Ever have so much on your plate that you don’t even have a free moment to appreciate your progress? When it comes to having a to-do list full of heavy-hitter items, you’re probably not the only one who feels more erratic than accomplished. And if it starts getting to the point that every day is like that, then adding a little mindfulness to your schedule might be good for you.
Slowing down can feel counterintuitive at best, but in some ways, it’s the kind of recharging you need most to get even more done.
Mindfulness doesn’t have to always come in the form of a 30-minute meditation sequence. In fact, focused breathing can do wonders for you in any situation. (Business Insider)
Conscious concentration is a skill—and that means it’s a habit that you have to practice. Luckily, there are exercises you can do shift your mindset to ease anxiety. (Harvard Business Review)
If you’re stressed and running on little time, the good news is that your breath can be a very grounding anchor to focus on. Try some under-10-minute breathing exercises to ease your mood immediately. (Greatist)
And breathing isn’t the only exercise you can do to reset your spirits. Try observing, listening, and appreciating more intentionally, too. (Pocket Mindfulness)
Just because you’re checked out for lunch time doesn’t mean that isn’t still a core time to be connected with your surroundings. Eating consciously will make sure you’re not scarfing down everything mindlessly—which in turn means you won’t be crashing later. (mindbodygreen)
How often do you have conversations you can barely recall, because you were too busy thinking about that call you have to make later? Turns out, active listening can make all sides of a conversation feel better. (The Wall Street Journal)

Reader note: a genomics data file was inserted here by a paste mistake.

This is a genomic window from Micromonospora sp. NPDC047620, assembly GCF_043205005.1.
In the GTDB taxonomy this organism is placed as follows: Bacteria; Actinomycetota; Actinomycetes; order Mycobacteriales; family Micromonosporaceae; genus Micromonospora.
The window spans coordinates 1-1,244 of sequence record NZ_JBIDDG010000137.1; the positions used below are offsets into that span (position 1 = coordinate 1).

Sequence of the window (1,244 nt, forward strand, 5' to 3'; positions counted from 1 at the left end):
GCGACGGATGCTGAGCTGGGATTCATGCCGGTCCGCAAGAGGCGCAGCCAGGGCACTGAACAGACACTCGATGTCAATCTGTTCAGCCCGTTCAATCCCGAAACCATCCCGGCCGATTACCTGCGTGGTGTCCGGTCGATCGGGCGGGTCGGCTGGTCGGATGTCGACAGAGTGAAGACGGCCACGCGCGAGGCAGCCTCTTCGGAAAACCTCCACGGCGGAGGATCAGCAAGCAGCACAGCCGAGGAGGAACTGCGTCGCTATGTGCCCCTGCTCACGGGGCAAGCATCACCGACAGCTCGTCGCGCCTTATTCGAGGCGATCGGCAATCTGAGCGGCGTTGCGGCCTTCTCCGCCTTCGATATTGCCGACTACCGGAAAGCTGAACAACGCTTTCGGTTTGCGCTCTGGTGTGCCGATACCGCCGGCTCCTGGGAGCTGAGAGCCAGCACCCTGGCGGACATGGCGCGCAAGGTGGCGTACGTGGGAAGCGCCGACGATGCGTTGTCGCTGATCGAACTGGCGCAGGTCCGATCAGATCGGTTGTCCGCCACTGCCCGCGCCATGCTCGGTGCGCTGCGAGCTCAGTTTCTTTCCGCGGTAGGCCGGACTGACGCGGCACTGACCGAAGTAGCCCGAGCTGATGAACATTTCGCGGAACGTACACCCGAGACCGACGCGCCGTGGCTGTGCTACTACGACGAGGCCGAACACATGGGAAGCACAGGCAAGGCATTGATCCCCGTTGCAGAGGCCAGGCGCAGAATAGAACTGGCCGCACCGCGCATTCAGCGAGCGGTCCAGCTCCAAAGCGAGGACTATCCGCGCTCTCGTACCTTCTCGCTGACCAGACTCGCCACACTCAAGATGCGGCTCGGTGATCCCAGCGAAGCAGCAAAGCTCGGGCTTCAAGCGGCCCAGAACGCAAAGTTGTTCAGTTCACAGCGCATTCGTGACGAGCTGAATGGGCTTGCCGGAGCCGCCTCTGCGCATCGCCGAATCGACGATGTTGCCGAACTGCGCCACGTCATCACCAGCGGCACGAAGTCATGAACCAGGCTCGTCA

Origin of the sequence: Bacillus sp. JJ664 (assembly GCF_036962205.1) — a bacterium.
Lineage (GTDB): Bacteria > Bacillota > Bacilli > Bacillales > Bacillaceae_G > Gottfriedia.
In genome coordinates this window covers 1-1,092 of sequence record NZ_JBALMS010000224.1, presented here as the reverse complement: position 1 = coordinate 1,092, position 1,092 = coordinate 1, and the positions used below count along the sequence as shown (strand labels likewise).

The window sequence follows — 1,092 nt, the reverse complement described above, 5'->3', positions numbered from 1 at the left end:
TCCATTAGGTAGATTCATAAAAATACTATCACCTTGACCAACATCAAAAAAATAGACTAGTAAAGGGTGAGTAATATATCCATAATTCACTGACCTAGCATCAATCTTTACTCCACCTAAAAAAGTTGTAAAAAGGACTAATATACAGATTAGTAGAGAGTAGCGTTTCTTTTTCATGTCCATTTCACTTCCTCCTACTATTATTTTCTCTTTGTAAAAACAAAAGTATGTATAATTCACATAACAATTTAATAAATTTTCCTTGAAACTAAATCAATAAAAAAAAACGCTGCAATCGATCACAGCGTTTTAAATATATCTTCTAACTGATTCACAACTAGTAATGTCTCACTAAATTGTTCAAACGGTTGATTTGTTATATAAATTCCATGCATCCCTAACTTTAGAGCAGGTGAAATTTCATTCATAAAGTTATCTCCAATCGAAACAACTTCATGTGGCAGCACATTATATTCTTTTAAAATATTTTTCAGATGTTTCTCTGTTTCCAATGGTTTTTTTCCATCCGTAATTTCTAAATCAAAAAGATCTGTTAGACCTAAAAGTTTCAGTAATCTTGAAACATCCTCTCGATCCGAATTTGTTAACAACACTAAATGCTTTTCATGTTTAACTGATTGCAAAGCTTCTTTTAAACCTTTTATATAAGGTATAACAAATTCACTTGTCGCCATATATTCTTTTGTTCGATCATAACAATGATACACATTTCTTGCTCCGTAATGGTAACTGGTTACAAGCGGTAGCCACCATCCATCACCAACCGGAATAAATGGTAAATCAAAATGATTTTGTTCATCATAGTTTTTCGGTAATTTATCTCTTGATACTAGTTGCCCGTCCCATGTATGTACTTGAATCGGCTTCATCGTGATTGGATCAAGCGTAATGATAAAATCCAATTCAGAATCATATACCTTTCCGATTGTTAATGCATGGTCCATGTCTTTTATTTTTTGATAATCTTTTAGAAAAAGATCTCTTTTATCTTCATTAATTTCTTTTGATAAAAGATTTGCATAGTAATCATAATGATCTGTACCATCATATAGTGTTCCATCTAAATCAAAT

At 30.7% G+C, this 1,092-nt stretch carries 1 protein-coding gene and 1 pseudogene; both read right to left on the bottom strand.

As David Allan notes, unless you’re an ER doctor or babysitter, whatever you have to do can wait 15 minutes while you do a mid-day meditation sequence. (CNN)
Feel like you can’t “schedule in” mindfulness? Science says taking breaks actually keeps you more on track for things to go as planned. So, next time you’re itching for a short walk or coffee break, listen to the urge. (The New York Times)
Overflowing inbox got you down? Try this clever email meditation exercise. (The Huffington Post)
Here are some tips for practicing mindfulness all day long, with advice based specifically on who you’re around. (Fitness Magazine)
Sometimes, achieving calm has everything to do with starting things off right each day. Tweak your morning routine so you’re prepared for whatever comes next. (Bustle)
And likewise, you can’t perform at your best during your work hours when it’s clogging up your attention at all hours of the day. Make sure to unplug and set boundaries when you head home—for everyone’s sake. (Fast Company)
According to Katherine Ellison, paying too much attention to your inbox forces you to put others’ needs before you own. Good news? You can practice better mindfulness and self-compassion by staying away. (Forbes)
And, if staying out of your inbox takes an unrealistic amount of willpower, these are some clear steps for keeping your paws off for good—so you can really stay in the moment when you’re clocked in. (The Daily Muse)